Now I may know why companies in Japan have rarely submitted benchmark data to the GC Metrics study.  According to the Asian Lawyer, January 2013 at 10, the Japan Federation of Bar Associations counted 707 bengoshi working in corporate law departments.  Bengoshi are the elite, Japanese-qualified lawyers.  That modest number jumped significantly from 64 in 2001: a tenfold increase in ten years. However, they still make up only two percent of the 32,000 bengoshi currently qualified to practice.

Even so, there is a Japan In-house lawyers Association, whose president is Yasushi Murofushi, the general counsel of Credit Suisse Securities (Japan).  There is also the 1,000 member Association of Corporate Legal Departments, headed by Tadaaki Sugiyama, general counsel of Kao Corporation.  Quite obviously, many non-bengoshi fill the ranks of Japanese legal departments.

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With permission, I reproduce below a post from Lynn Galbenski of Lumen Legal:

On February 12 from 1:00-2:00 p.m. EST, Lumen Legal will be hosting our first webinar of the year. It’s part of our 2013 Corporate Counsel webinar series to help Corporate Counsel meet the challenges of a changing legal marketplace. We’ll host six free webinars held this year.

Our Founder and SVP of Strategic Initiatives, Dave Galbenski, will be interviewing Rees Morrison. Rees is the President of General Counsel Metrics, LLC. For more than 25 years, Rees has specialized in corporate counsel consulting. He’s helped hundreds of general counsel and chief legal officers manage their legal departments more effectively. In 2009, he launched the first corporate counsel survey with over 800 corporate legal departments. He did so because he saw the clear need for a larger, simpler, less expensive survey. Today, over 1,000 corporate legal departments across 37 countries participate. In addition, 26 industries are covered. During the webinar, Rees talks about his latest release and shares the six fundamental benchmarks all corporate legal departments should monitor:

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This wasn’t Scheherazade, but General Counsel Metrics ended the year with more than one thousand law departments!  I stopped at that point and prepared Release 5.0, which went to all participants on January 29th.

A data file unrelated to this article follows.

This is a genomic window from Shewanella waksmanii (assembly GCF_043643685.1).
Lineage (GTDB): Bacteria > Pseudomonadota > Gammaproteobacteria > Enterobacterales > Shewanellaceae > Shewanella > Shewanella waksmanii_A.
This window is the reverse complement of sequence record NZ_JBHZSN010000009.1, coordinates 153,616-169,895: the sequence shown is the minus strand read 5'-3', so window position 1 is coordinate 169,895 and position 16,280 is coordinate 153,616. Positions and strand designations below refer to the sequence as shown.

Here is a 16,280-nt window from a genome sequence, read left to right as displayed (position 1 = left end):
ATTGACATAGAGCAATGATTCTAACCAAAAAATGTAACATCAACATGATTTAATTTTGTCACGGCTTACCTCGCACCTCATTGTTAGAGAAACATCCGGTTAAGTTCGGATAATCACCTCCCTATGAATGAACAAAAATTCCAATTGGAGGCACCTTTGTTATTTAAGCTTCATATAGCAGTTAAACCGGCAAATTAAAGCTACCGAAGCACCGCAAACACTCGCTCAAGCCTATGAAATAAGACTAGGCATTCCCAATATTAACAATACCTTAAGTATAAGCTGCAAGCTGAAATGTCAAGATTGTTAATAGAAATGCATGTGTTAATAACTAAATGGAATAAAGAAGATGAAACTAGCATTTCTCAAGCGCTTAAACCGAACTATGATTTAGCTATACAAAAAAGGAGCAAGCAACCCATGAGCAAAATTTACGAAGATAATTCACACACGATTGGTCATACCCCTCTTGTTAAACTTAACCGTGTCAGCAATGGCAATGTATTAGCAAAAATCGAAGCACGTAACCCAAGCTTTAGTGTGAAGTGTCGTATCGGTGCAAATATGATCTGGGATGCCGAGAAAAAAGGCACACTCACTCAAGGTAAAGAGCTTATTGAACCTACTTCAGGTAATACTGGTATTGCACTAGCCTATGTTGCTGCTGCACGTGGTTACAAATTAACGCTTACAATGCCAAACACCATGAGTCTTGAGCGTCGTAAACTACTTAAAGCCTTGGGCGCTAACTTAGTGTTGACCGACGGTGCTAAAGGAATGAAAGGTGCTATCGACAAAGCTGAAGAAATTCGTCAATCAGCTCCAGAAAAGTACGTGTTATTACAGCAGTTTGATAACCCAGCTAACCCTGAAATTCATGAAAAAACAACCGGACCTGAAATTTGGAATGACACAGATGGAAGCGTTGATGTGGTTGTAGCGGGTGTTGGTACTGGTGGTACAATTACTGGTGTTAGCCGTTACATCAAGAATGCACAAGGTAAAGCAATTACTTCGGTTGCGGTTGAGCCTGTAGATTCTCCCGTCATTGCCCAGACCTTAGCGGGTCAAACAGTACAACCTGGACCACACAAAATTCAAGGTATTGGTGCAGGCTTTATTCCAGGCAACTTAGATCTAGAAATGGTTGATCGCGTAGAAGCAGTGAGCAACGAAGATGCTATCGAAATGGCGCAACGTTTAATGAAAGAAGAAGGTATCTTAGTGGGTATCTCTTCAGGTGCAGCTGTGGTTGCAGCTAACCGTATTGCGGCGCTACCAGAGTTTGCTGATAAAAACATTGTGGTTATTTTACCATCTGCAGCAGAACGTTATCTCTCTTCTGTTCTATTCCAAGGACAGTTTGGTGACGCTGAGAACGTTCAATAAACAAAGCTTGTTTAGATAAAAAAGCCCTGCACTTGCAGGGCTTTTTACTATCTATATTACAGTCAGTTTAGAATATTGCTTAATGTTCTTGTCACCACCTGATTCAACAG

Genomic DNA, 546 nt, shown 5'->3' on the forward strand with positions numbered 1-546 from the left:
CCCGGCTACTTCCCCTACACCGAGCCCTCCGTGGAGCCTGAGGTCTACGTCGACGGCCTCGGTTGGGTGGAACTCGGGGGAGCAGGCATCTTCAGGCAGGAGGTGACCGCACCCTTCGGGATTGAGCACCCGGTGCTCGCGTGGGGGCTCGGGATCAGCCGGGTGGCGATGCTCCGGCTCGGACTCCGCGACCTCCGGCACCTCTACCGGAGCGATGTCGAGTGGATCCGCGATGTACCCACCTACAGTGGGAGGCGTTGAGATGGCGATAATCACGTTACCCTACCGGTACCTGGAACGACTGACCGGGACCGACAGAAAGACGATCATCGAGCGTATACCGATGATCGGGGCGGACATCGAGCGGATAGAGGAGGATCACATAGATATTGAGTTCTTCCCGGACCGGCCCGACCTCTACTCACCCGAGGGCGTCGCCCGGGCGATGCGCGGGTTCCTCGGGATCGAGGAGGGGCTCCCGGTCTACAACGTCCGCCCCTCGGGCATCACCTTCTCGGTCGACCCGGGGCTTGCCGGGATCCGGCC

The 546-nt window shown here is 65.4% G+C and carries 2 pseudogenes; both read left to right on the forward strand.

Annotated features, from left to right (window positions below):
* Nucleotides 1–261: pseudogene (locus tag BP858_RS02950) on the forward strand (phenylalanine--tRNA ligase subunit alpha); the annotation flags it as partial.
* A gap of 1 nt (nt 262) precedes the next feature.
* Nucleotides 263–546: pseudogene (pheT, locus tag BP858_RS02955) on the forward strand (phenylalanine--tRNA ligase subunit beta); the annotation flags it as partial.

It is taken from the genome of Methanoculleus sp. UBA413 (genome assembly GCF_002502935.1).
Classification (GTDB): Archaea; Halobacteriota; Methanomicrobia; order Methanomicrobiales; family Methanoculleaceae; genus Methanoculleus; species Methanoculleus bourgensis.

The United States (644 companies), France (145 companies), and Canada (54) accounted for the largest portion.  At the end of 2011, the participants had a total of 26,480 lawyers and 20,637 paralegals and support staff (medians of 5 and 4 respectively; averages of 26 and 20).

You are cordially invited to join the 2013 group.  Perhaps it will exceed 2,000 participants!  Your first release will come in late May or early June.  Here is the URL:

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Having made my way through one recording, I plunged in with another.  This one I improved in several ways.

Given my self-imposed limit of close to three minutes, I did not go into much about the definition of “lawyer,” the scope of whom should be included (more there on “hidden lawyers”), or part-time equivalents.  Notwithstanding these finer points, “lawyers” seems to be such a straightforward number.

One other point I did not make is that I have noticed that often when general counsel complete my survey twice, the numbers shift.  My thought all along with General Counsel Metrics and its global benchmark survey was that the Dec. 31st date would be a memorable date, a line in the sand for everyone as to how many lawyers they had on the payroll that final day.

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Inspired by my 10-year old son, I created my first YouTube video.  You can sit back and revel in 3 minutes and 34 seconds of unadulterated viewing pleasure at the following link:


My thought is to produce a series of these videos.  YouTube might not be the online site of choice for general counsel who care about benchmark metrics, but it is fun to create these videos.  More importantly, it provides people who favor this style of learning with some content.

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Some 970 law departments had participated in the General Counsel Metrics global benchmark survey when Release 4.0 went out on Dec. 12th.  The 65-page report is absolutely free to participating departments.  The fifth and final release will go out in late January.


Release 4.0 has 27 industries with their key benchmark metrics, along with a breakout by size and names of the participating companies.  Additionally, the compensation charts include base salary, cash bonus, and total compensation by industry.  Continuing the series started in Release 2.0, this latest Release includes findings on contract management and matter management software.  Finally, the blog posts at the end of the report explain Bayesian statistics.


If you or someone you know in a legal department care about performance metrics for in-house legal teams, go to this site and complete the few questions about 2011 data on staffing and spending: